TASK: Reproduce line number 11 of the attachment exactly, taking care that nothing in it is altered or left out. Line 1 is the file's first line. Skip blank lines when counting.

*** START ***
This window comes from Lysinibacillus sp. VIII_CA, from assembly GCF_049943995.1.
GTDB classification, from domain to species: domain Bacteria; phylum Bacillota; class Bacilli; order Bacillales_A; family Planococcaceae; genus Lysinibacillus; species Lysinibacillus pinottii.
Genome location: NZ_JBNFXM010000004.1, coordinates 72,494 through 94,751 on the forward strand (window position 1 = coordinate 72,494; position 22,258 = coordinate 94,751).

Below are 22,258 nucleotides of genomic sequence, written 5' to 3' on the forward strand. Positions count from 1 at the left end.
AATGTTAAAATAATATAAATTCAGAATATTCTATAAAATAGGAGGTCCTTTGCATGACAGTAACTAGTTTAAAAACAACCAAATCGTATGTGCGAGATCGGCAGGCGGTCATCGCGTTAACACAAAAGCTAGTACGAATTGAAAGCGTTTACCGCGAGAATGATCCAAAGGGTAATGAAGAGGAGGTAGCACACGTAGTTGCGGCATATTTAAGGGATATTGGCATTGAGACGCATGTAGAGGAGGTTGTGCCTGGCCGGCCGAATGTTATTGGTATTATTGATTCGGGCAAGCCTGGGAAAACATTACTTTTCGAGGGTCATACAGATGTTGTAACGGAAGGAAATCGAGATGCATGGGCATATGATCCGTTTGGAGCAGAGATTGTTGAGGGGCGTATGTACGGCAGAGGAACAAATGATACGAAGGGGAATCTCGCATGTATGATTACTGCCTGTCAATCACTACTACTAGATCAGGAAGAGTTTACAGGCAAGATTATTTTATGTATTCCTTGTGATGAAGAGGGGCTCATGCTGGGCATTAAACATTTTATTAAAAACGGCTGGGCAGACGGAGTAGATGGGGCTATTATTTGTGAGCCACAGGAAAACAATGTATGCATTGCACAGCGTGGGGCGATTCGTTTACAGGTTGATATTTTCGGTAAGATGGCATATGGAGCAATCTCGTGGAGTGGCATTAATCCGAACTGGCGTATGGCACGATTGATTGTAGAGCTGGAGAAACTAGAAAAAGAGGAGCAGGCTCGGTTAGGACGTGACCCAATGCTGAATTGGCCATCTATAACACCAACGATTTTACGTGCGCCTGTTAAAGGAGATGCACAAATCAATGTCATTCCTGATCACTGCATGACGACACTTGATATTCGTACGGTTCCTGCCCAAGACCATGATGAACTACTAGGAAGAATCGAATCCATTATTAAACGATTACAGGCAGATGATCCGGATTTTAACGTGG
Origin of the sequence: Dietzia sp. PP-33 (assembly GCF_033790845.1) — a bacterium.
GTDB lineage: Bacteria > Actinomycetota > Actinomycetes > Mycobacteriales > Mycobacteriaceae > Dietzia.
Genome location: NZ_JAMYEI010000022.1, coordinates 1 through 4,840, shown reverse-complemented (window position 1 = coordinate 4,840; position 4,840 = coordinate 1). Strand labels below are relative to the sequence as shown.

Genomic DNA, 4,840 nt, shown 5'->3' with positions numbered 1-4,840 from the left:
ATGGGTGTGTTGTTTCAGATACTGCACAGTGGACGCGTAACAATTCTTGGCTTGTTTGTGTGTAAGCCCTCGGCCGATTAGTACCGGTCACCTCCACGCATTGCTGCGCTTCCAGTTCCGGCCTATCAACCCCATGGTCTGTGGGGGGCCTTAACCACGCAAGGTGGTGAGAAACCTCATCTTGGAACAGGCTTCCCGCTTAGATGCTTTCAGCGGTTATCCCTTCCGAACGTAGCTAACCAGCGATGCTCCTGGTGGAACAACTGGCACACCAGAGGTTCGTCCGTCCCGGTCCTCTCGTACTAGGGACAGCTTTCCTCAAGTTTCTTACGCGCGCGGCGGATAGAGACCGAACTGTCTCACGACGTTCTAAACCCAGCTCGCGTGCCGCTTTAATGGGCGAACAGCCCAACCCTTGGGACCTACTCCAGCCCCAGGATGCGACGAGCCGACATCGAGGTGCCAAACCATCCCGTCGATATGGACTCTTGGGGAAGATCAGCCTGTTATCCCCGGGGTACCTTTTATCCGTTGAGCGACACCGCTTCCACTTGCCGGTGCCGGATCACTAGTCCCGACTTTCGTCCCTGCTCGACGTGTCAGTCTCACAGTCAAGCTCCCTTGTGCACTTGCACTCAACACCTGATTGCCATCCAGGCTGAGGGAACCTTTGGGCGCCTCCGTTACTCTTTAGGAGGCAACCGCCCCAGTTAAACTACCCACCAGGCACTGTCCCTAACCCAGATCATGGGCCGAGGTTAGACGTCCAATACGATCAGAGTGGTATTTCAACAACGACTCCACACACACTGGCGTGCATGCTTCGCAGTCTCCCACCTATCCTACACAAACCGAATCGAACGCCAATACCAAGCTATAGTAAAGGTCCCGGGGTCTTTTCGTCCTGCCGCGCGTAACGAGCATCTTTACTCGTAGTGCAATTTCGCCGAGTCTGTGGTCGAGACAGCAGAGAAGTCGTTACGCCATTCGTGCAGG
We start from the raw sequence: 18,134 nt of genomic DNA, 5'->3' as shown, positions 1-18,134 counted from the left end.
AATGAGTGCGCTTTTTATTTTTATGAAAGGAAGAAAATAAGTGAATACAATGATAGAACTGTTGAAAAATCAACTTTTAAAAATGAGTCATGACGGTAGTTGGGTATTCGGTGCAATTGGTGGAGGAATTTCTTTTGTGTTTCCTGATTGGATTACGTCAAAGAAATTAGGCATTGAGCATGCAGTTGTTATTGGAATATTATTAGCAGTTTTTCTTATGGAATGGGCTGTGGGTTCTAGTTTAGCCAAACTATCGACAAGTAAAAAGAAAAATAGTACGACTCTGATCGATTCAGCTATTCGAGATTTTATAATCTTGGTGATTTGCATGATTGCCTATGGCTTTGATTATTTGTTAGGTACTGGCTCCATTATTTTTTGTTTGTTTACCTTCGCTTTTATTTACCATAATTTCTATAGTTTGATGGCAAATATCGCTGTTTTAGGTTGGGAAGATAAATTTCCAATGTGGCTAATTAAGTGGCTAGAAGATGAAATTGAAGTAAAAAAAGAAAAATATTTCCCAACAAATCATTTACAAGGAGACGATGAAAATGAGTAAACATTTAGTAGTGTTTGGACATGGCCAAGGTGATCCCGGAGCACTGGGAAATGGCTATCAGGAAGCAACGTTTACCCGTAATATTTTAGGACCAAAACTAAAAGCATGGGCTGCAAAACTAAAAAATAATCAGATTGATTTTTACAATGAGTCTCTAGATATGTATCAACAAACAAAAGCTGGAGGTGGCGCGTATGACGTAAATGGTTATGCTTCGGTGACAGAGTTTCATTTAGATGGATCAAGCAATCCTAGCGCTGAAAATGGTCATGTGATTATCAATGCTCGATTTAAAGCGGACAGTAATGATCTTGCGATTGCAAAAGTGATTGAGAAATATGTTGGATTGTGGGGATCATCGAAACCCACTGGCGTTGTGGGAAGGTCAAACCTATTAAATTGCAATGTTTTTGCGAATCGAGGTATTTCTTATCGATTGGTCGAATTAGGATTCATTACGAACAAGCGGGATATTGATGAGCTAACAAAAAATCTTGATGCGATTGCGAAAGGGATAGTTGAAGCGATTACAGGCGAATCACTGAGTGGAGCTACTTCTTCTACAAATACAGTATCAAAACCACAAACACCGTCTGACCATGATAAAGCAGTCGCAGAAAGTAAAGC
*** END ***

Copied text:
We start from the raw sequence: 18,134 nt of genomic DNA, 5'->3' as shown, positions 1-18,134 counted from the left end.